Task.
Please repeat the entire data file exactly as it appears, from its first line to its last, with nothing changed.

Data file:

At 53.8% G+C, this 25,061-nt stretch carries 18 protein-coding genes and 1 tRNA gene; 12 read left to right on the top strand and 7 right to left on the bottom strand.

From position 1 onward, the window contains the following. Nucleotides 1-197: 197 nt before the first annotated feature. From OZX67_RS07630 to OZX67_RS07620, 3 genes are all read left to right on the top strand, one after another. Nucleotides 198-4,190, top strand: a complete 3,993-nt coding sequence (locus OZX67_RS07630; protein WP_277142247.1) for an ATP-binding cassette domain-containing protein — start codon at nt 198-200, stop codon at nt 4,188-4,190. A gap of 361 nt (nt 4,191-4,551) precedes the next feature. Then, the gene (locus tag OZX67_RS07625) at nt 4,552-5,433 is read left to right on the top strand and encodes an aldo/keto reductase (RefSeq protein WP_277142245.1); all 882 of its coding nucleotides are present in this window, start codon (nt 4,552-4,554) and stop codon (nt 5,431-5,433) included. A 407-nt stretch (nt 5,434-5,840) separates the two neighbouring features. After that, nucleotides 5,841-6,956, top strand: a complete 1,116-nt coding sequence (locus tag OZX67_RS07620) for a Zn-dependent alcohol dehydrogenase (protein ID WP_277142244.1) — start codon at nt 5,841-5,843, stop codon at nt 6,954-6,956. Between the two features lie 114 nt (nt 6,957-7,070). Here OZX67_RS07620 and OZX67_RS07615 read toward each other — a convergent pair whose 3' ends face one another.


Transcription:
At 53.8% G+C, this 25,061-nt stretch carries 18 protein-coding genes and 1 tRNA gene; 12 read left to right on the top strand and 7 right to left on the bottom strand.

From position 1 onward, the window contains the following. Nucleotides 1-197: 197 nt before the first annotated feature. From OZX67_RS07630 to OZX67_RS07620, 3 genes are all read left to right on the top strand, one after another. Nucleotides 198-4,190, top strand: a complete 3,993-nt coding sequence (locus OZX67_RS07630; protein WP_277142247.1) for an ATP-binding cassette domain-containing protein — start codon at nt 198-200, stop codon at nt 4,188-4,190. A gap of 361 nt (nt 4,191-4,551) precedes the next feature. Then, the gene (locus tag OZX67_RS07625) at nt 4,552-5,433 is read left to right on the top strand and encodes an aldo/keto reductase (RefSeq protein WP_277142245.1); all 882 of its coding nucleotides are present in this window, start codon (nt 4,552-4,554) and stop codon (nt 5,431-5,433) included. A 407-nt stretch (nt 5,434-5,840) separates the two neighbouring features. After that, nucleotides 5,841-6,956, top strand: a complete 1,116-nt coding sequence (locus tag OZX67_RS07620) for a Zn-dependent alcohol dehydrogenase (protein ID WP_277142244.1) — start codon at nt 5,841-5,843, stop codon at nt 6,954-6,956. Between the two features lie 114 nt (nt 6,957-7,070). Here OZX67_RS07620 and OZX67_RS07615 read toward each other — a convergent pair whose 3' ends face one another.